1. We are sorrowed to report that one of the Founding Members has passed on. Dee (Righthand) is well remembered as contributing much to the operation of SurvivalMonkey, and is already greatly missed. Little lady, big person.

Terminators getting closer everyday to launch...

Discussion in 'General Discussion' started by Quigley_Sharps, Apr 9, 2013.

  1. fmhuff

    fmhuff Monkey+++

    Not too long ago you may remember it was all the rage how HS kids programing their laptops along with paintball guns and servo's that could hit anything within range that moved past a certain rate and range. It got pretty sophisticated and they would fire until the target quit moving. It was very accurate too.

    The programing was free for the asking then and I bet you could find it now if you did an internet search. It's not to hard to tell it when to go active and when to go dormant. Real guns and real software. It reminded me of the robotic sentry’s they set up in Aliens to stop anything that came down the hallway.

    In a word, anybody could do it if they want to. LINK to links
  2. kellory

    kellory An unemployed Jester, is nobody's fool. Banned

  3. tulianr

    tulianr Don Quixote de la Monkey

    Modest Debut of Atlas May Foreshadow Age of ‘Robo Sapiens’

    C3PO it’s not. But its creators have high hopes for the hydraulically powered machine. The robot — which is equipped with both laser and stereo vision systems, as well as dexterous hands — is seen as a new tool that can come to the aid of humanity in natural and man-made disasters.Atlas is being designed to perform rescue functions in situations where humans cannot survive. The Pentagon has devised a challenge in which competing teams of technologists program it to do things like shut off valves or throw switches, open doors, operate power equipment and travel over rocky ground. The challenge comes with a $2 million prize.

    Some see Atlas’s unveiling as a giant — though shaky — step toward the long-anticipated age of humanoid robots.

    “People love the wizards in Harry Potter or ‘Lord of the Rings,’ but this is real,” said Gary Bradski, a Silicon Valley artificial intelligence specialist and a co-founder of Industrial Perception Inc., a company that is building a robot able to load and unload trucks. “A new species, Robo sapiens, are emerging,” he said.

    The debut of Atlas on Thursday was a striking example of how computers are beginning to grow legs and move around in the physical world.

    Although robotic planes already fill the air and self-driving cars are being tested on public roads, many specialists in robotics believe that the learning curve toward useful humanoid robots will be steep. Still, many see them fulfilling the needs of humans — and the dreams of science fiction lovers — sooner rather than later.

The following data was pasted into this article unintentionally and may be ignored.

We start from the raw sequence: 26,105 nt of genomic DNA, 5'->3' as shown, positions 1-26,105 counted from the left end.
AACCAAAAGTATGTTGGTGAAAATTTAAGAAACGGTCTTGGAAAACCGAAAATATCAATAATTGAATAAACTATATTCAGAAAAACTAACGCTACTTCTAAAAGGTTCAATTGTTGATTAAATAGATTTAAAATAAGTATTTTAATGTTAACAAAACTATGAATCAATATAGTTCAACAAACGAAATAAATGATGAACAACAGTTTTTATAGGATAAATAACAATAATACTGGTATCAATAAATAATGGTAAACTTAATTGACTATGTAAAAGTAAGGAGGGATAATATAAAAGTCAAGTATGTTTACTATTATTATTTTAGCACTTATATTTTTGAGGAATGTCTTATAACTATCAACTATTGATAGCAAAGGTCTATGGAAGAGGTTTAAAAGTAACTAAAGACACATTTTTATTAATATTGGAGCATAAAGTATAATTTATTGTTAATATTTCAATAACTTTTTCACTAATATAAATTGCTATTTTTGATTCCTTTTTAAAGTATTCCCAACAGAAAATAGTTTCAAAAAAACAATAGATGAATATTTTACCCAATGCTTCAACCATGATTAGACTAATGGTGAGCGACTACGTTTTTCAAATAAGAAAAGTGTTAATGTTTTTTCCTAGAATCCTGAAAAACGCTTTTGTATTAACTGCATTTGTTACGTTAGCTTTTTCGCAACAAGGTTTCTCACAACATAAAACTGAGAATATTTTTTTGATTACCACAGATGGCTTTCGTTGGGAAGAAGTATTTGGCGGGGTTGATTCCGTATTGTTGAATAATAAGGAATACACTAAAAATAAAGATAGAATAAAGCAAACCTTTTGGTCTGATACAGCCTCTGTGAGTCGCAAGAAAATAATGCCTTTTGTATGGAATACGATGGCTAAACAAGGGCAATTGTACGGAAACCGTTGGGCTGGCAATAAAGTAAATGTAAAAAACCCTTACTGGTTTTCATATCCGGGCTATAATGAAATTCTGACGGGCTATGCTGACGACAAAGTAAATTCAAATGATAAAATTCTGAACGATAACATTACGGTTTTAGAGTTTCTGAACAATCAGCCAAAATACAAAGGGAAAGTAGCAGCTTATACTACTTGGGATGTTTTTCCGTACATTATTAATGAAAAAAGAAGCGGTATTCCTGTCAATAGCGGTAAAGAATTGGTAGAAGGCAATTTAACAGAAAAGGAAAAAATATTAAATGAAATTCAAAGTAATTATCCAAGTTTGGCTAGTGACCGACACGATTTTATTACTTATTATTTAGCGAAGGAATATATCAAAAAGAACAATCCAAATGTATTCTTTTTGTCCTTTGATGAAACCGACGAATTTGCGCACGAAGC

The event on Thursday was a “graduation” ceremony for the Atlas walking robot at the office of Boston Dynamics, the robotics research firm that led the design of the system. The demonstration began with Atlas shrouded under a bright red sheet. After Dr. Pratt finished his remarks, the sheet was pulled back revealing a machine that looked a like a metallic body builder, with an oversized chest and powerful long arms.

    The Atlas robots, which are made from aircraft-grade aluminum and titanium and each weigh 330 pounds, will take part in the Pentagon contest.

    Six of them will be given to companies that are being asked to program them for a competition next year, with a $2 million prize to the company that programs the robot most able to perform an elaborate rescue mission. The competition will be held at Homestead Miami Speedway in December.

    The contest involves programming the robot so that it is able to climb into a vehicle, drive to a destination, get out of the vehicle, cross a rubble field, open a door, use a power tool and turn a valve.

    The robots will be linked to a remote host computer and guided by human operators. To add realism to the competition, the Pentagon research agency will vary the data speed available to the robots during the competition.

    As a result, the systems that are more autonomous will have a significant advantage because they will be able to complete tasks while they are not under direct human control.

    Yard Dart likes this.
  4. kellory

    kellory An unemployed Jester, is nobody's fool. Banned